Paul Krugman notes how it’s a very bad time to be under age 24, graduating with a Bachelor’s degree, and not continuing onto further education. In other words, looking for a college-education job.
I’ve been doing some data-grubbing for textbook revision, and found myself looking at employment data on young (<24) college graduates, which is provided by the BLS in Employment and Earnings. And I came up with a particular number that shows just how devastating the job slump has been and continues to be for the young.
Here’s the question: of college graduates with a bachelor’s degree who aren’t enrolled in further schooling, how many have full-time jobs?
In December 2007, on the eve of recession, the answer was 90 percent.
By December 2009, it was down to 72 percent.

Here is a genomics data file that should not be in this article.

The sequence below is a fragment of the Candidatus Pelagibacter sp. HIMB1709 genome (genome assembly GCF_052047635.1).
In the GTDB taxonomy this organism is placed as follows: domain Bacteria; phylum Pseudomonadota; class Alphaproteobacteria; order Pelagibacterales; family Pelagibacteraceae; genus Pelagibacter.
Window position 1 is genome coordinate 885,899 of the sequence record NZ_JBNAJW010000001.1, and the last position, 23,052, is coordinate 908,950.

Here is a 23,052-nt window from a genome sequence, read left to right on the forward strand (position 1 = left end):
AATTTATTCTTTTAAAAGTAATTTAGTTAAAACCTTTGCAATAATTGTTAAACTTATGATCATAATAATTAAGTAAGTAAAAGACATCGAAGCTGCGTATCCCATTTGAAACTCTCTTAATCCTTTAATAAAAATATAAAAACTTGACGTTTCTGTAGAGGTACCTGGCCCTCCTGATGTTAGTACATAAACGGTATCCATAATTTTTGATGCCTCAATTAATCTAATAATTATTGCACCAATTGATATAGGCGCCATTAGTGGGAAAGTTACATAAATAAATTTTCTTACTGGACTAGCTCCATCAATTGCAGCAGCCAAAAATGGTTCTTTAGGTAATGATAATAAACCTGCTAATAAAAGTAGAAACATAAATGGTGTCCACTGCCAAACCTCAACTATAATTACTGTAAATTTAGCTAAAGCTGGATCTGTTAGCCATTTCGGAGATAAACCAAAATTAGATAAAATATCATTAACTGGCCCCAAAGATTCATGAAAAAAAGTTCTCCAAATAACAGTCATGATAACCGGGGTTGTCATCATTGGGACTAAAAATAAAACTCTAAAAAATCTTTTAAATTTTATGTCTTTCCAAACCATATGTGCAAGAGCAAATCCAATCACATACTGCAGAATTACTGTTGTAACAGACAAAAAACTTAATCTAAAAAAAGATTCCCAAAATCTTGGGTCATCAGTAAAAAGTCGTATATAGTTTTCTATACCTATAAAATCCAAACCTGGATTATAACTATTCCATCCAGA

As of December 2010, it had recovered only slightly, to 74 percent.
To me, that’s a tale of young lives blighted, not just in the short run but perhaps permanently: failing to get a job when you get out of school colors your whole career. And it’s still happening.
Yet unemployment has virtually dropped off the political agenda.
Since neither political party at this time is proposing policies to actively fight unemployment and accelerate the so-called recovery NOW, it appears both parties are basically telling young folks, especially the ones doing the right thing (getting educated) to f*** off. So much for the youth movement that the election of 2008 was supposed represent.